In Rome an external authority determined the rules. Even after the place became Christian under Constantine, it was the authoritarians who controlled the law, made things illegal. That’s where the whole idea of controlling morality crept into the Christian faith and began to corrupt it. “Christian” governments began to use force to ensure that everyone acted well, and avoided the pitfalls of sin. I’m sure it’s obvious by now that I hold no truck with the idea of Christians seeking to shore up the morality of others. Regardless of the damage folks do to themselves, there is not a stitch of authority in the scripture that leads one to accept that it’s the job of Christians to enforce Christian morality.
If you support vice laws such as those against drug use, prostitution, gambling, drinking, or sexual activity because it’s “not what God wants", you are part of the problem of America today. This is not your world to enforce the Kingdom of Heaven upon. Walter Rauschenbusch was incredibly and dangerously wrong in his idea about forming government to give us a cleaner and neater society. He couldn't see his own judgmental authoritarian tendency. Even couching vice law in the civic maxims of “What’s best for people”, is a mortal and in fact moral failure. By enforcing the will of God on people, you’ve done something that God would never seek, to remove free will from his people.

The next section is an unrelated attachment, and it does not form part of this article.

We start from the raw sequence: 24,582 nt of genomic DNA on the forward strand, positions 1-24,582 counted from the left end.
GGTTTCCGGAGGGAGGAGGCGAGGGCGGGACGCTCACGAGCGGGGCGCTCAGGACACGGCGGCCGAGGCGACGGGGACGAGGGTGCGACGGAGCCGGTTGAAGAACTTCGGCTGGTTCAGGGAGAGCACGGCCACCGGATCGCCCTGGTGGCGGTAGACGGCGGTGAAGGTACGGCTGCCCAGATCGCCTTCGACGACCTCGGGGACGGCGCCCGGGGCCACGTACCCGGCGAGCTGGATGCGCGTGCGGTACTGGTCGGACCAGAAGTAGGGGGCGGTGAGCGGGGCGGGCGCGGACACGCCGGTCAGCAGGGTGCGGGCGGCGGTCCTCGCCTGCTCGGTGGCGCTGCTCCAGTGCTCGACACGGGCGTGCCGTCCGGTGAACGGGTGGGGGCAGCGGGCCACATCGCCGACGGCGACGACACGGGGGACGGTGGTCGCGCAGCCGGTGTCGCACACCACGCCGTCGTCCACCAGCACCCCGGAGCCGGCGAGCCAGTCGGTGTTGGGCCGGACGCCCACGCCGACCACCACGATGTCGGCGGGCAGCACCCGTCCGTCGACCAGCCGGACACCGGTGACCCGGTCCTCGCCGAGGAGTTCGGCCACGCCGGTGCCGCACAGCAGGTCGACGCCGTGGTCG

You see faith, grace, every last fruit of the spirit comes from the will of God, not as a socialized norming process. People are in fact innately free and rebel at the simplest notion of any sort of control. In Rome the church grew because the world had become completely debased. They reached for a lifeline and it was offered freely. If you are the Constantinian Christian, one who would use the force of government to enforce behaviors and faith on folks, you’ve missed the message. You weren’t called to join the force of government. You were called to allow the people to err, to totally mess their lives up, and just BE there.
In Rome the lost could see that commitment to Christ was a true earthly salvation. Christians buried the dead, provided free medical care, rescued children from trash barges when their parents didn’t want them. In America, Christianity is seen as something which has stolen freedom. That’s not supposed to be the inheritance of Christ. It's the freedom to be and be forgiven that God wants for us. It’s why I support the prostitutes right to sell their service. This is why I support the drug addict’s right to destroy their life, and the terminally ill to take their own. I even support the right for people to murder their unborn children and it kills my heart that it has to be that way, but it does. You see I know that God is the judge. God, in my heart of hearts, I know hates to see people harm themselves. I also know God said that we are to release the prisoners. He never commanded you make them suffer all the more. It's supposed to be a free choice.
Isaiah 61:1 - “The Spirit of the Lord God is upon Me, because the Lord hath anointed Me to preach good tidings unto the meek. He hath sent me to bind up the brokenhearted, to proclaim liberty to the captives, and the opening of the prison to them that are bound, "
Not a single word about putting folks in jail.